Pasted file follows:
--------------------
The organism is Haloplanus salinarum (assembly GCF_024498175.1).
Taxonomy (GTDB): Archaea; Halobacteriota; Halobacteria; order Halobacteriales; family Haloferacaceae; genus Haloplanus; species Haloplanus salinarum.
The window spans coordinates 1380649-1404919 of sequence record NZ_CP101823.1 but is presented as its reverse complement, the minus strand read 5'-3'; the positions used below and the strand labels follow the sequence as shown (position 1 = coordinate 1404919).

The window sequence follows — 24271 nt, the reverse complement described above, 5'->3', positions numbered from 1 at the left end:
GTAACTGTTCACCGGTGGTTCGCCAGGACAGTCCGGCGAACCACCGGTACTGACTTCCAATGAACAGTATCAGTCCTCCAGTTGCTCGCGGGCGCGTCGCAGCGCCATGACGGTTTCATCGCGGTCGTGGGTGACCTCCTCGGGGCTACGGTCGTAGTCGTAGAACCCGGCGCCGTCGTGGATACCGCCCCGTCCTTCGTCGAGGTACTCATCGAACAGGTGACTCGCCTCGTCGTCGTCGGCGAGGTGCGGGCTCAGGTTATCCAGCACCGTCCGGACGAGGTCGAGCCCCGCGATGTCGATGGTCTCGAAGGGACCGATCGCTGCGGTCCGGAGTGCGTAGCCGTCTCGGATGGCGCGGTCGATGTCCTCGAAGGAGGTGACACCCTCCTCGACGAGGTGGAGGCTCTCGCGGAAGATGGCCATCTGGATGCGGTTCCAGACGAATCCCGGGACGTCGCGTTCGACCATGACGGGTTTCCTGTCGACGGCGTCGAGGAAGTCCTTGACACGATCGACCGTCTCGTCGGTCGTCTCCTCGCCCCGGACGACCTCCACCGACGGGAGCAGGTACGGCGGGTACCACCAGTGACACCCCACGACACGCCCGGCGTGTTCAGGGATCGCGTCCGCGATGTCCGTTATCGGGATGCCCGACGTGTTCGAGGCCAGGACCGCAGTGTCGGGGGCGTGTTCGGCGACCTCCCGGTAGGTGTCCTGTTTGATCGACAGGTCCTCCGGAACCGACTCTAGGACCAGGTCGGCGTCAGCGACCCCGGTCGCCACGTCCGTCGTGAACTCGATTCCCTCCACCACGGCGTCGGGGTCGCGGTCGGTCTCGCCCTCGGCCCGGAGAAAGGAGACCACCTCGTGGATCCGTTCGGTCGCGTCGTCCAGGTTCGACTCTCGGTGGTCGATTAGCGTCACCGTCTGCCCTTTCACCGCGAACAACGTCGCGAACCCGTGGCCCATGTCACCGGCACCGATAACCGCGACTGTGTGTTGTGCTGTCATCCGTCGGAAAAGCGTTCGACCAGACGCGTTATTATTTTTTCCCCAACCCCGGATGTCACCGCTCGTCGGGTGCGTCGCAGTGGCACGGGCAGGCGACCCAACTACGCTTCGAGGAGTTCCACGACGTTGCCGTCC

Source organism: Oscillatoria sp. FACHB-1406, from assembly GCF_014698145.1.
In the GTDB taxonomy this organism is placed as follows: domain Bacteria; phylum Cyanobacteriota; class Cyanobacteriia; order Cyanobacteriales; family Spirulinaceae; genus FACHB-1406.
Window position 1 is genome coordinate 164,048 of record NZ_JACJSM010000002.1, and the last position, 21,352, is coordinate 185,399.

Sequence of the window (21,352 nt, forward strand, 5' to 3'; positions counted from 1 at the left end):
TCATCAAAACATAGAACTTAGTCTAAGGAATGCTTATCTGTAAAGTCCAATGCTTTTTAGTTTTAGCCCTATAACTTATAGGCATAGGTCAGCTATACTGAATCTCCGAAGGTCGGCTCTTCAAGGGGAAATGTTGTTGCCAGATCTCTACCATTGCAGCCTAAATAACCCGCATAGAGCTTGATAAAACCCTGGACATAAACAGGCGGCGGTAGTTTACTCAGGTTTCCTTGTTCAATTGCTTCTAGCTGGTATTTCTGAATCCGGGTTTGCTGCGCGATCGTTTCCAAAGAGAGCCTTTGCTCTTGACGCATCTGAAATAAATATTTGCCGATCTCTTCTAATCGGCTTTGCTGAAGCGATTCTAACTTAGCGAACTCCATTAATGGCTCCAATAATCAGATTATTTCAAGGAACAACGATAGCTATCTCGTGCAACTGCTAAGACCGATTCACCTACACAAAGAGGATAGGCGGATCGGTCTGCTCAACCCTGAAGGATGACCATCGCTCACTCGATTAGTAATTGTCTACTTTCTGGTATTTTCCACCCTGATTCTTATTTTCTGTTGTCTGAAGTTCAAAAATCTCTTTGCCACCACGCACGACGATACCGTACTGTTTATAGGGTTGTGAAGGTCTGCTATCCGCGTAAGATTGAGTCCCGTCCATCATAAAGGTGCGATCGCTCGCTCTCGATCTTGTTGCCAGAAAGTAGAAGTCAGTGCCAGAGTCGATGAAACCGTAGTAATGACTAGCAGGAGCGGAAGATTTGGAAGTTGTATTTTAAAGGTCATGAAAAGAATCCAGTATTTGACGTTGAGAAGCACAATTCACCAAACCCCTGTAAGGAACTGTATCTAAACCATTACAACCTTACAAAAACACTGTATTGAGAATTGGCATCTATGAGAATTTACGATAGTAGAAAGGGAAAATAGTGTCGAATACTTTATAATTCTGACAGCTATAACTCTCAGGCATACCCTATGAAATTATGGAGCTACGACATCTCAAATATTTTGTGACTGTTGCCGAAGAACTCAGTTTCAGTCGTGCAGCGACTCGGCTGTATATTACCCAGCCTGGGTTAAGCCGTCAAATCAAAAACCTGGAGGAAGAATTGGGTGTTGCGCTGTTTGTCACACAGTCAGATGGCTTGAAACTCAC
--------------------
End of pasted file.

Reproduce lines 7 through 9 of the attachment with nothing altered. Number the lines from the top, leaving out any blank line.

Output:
In the GTDB taxonomy this organism is placed as follows: domain Bacteria; phylum Cyanobacteriota; class Cyanobacteriia; order Cyanobacteriales; family Spirulinaceae; genus FACHB-1406.
Window position 1 is genome coordinate 164,048 of record NZ_JACJSM010000002.1, and the last position, 21,352, is coordinate 185,399.

Sequence of the window (21,352 nt, forward strand, 5' to 3'; positions counted from 1 at the left end):